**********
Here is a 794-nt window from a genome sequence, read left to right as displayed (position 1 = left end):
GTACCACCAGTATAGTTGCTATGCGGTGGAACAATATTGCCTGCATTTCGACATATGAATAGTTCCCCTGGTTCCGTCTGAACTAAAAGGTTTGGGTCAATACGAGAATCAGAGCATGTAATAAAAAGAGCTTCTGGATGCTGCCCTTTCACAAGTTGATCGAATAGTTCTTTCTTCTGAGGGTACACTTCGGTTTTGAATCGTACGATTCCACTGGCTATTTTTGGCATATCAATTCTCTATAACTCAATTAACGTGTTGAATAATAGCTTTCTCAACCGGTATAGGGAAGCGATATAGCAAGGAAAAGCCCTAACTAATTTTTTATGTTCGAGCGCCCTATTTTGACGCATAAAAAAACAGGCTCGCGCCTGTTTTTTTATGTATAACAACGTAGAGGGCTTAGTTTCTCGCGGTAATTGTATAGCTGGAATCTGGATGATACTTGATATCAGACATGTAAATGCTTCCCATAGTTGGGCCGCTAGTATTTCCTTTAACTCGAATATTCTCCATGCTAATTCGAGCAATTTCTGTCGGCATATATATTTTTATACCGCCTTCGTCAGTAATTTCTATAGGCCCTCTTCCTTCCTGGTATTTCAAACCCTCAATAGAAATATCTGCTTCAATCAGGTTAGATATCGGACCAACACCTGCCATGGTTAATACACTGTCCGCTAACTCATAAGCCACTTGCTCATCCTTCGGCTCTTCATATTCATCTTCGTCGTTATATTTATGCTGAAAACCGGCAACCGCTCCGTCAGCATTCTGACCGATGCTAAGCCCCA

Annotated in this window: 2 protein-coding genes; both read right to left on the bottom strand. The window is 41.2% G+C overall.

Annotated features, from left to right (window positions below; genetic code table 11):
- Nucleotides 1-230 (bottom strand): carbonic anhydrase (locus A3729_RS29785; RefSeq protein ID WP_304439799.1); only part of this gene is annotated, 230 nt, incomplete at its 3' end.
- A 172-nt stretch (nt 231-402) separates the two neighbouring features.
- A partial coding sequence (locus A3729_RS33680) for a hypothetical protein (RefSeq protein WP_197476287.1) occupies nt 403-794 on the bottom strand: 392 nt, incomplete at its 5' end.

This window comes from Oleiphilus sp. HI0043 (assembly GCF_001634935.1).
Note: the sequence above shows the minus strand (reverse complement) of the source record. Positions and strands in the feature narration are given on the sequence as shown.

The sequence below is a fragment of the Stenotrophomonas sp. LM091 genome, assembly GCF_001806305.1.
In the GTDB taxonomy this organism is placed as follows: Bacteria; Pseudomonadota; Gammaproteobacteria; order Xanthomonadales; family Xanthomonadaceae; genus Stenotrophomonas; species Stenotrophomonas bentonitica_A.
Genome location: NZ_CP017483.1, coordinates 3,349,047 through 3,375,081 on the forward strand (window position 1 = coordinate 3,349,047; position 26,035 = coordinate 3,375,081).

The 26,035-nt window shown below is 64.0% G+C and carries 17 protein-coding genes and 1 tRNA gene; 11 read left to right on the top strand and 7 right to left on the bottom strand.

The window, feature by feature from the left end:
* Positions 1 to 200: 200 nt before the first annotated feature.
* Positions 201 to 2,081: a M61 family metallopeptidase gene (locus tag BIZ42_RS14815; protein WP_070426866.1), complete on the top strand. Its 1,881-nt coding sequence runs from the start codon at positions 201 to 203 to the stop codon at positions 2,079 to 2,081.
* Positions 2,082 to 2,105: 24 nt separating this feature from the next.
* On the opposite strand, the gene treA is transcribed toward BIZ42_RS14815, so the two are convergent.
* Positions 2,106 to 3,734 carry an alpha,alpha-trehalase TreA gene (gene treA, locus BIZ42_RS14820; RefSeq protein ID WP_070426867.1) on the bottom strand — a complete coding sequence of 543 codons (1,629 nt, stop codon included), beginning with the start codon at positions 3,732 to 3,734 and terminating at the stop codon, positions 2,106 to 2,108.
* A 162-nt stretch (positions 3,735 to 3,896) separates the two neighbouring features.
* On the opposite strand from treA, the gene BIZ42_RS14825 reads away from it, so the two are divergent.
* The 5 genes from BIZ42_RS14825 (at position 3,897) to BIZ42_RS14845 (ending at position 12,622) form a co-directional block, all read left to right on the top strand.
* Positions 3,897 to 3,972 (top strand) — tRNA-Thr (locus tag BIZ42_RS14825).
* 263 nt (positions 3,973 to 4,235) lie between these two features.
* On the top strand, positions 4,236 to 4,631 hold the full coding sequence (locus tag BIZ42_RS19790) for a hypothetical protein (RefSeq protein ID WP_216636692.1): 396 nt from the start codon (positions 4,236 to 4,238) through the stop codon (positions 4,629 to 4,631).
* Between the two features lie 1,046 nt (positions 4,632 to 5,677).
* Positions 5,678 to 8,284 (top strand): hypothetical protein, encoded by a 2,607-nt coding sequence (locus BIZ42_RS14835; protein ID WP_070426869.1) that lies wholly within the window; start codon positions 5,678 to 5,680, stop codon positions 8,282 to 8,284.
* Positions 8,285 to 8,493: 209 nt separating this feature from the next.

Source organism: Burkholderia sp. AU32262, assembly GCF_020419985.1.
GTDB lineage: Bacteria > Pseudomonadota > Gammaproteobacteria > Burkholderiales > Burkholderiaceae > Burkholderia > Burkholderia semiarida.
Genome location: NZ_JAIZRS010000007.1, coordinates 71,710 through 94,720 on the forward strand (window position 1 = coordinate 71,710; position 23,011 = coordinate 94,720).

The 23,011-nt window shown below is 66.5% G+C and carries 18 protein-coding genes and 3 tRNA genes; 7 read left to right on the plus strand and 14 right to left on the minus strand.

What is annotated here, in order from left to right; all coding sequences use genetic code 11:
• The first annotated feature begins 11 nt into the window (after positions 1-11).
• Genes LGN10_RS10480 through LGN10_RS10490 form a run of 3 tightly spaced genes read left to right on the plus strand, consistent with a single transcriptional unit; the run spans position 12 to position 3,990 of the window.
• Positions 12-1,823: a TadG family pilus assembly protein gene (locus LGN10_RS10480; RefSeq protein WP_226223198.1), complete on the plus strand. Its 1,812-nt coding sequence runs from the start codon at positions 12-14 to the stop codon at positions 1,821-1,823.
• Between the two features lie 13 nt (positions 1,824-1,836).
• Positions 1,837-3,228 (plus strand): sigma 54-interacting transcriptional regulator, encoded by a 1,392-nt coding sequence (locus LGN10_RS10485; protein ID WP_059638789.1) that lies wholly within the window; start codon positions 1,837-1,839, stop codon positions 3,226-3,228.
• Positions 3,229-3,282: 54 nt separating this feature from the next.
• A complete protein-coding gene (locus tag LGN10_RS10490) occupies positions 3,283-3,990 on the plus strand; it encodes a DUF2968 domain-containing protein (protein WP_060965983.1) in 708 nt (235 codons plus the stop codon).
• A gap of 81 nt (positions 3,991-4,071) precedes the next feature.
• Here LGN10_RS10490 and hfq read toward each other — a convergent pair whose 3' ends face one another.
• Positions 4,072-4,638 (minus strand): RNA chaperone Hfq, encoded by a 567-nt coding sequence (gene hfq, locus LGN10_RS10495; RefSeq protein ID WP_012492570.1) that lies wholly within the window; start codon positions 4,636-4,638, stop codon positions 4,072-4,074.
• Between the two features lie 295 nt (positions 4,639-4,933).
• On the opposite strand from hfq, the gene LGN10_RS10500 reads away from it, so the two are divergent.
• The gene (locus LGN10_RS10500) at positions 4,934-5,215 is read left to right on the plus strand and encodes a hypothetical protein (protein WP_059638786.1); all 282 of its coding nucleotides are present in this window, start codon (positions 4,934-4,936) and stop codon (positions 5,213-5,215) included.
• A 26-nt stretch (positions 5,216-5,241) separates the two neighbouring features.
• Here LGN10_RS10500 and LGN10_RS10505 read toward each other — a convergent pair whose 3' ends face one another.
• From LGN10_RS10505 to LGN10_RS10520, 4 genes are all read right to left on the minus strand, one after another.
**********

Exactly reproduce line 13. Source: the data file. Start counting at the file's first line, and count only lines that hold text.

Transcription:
The 26,035-nt window shown below is 64.0% G+C and carries 17 protein-coding genes and 1 tRNA gene; 11 read left to right on the top strand and 7 right to left on the bottom strand.